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Next Steps for Stem Cells

New methods to reprogram adult cells could create novel models of disease.
January 7, 2008

Searching the brain of an Alzheimer’s patient for clues into the origin of the disease is like trying to find the cause of a plane crash in the wrecked aftermath. However, a recent breakthrough in stem-cell research could generate new cellular models that allow scientists to study disease with unprecedented accuracy, from its earliest inception to a cell’s final biochemical demise.

Reprogramming cells: Scientists at George Daley’s lab at Children’s Hospital Boston are using new methods to reprogram adult cells to develop stem-cell lines from patients. These cells can then be used as models to study disease. Daley, who is affiliated with the Harvard Stem Cell Institute, is shown here (right) with postdoctoral student In-Hyun Park.

Last November, two groups of scientists announced that they had independently achieved one of the stem-cell field’s biggest goals: the ability to reprogram adult cells into embryonic-like stem cells without the need for human embryos. (See “Stem Cells without the Embryos.”) The findings garnered extensive media attention, largely because the new method obviated the need for human embryos, a major ethical minefield that has stymied research.

But scientists at stem-cell labs around the world are excited for another reason. The technique creates cells that are genetically matched to an individual, meaning that it’s now possible to create novel cell models that capture all the genetic quirks of complex diseases. “Being able to have human cells with human disease in a dish accessible for testing is a real boon to technology and to science,” says Evan Snyder, director of the Stem Cells and Regeneration Program at the Burnham Institute, in La Jolla, CA.

While animal models exist for many human diseases, they typically only incorporate certain aspects of the disease and can’t capture the complexity of human biology. In addition, some disorders known to have a significant genetic component, such as autism, have proved difficult to model in animals.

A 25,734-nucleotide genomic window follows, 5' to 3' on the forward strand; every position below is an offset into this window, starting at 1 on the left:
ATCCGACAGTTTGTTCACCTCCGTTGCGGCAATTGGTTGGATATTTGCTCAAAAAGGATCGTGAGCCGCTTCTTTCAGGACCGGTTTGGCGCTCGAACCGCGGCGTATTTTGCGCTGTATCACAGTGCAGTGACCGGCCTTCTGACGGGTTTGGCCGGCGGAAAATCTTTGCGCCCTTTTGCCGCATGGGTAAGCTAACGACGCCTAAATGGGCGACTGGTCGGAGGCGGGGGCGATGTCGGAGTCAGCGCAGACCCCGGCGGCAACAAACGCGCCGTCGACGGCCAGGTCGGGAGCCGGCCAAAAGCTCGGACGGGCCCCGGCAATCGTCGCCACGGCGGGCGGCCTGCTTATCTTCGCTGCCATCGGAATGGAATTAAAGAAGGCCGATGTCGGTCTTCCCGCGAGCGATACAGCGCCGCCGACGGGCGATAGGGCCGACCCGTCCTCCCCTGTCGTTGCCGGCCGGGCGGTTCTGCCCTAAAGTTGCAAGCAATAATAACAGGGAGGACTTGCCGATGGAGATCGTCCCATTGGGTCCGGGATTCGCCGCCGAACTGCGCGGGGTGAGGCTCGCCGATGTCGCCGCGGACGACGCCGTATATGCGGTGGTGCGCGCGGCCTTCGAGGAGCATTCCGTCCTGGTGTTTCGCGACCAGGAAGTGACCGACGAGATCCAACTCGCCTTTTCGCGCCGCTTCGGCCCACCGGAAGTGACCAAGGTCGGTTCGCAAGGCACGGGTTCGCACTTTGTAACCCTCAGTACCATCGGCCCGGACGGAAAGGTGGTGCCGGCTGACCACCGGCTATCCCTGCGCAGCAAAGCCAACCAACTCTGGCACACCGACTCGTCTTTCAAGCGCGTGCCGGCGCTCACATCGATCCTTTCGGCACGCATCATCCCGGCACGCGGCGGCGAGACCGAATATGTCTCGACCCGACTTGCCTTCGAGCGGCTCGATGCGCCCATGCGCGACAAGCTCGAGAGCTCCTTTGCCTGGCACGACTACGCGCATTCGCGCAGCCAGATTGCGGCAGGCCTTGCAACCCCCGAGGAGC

To reprogram cells, scientists from Wisconsin and Japan independently engineered skin cells to express four different genes known to be expressed in the developing embryo. For reasons not yet clear to scientists, this treatment turns back the developmental clock. The resulting cells are pluripotent, meaning that they can develop into any type of cell in the body, and they can apparently divide indefinitely in their undifferentiated state. The first two published studies on the new technique reprogrammed cells from a skin-cell line, while a third study, published last month, generated stem cells from the skin biopsy of a healthy volunteer.

No one has yet generated cell lines from a patient, although scientists have been talking about doing so for years. Previously, the only way to make such models for complex genetic diseases was through human therapeutic cloning, also known as nuclear transfer, which is fraught with technical and ethical issues and has not yet been achieved. (See “Stem Cells Reborn” and “The Real Stem Cell Hope.”) “Assuming that these procedures are as easy to do as it seems, it’s definitely more tractable than nuclear transfer,” says Snyder. His own lab is trying to generate such models, as is “probably everyone else you could call on your rolodex,” he says.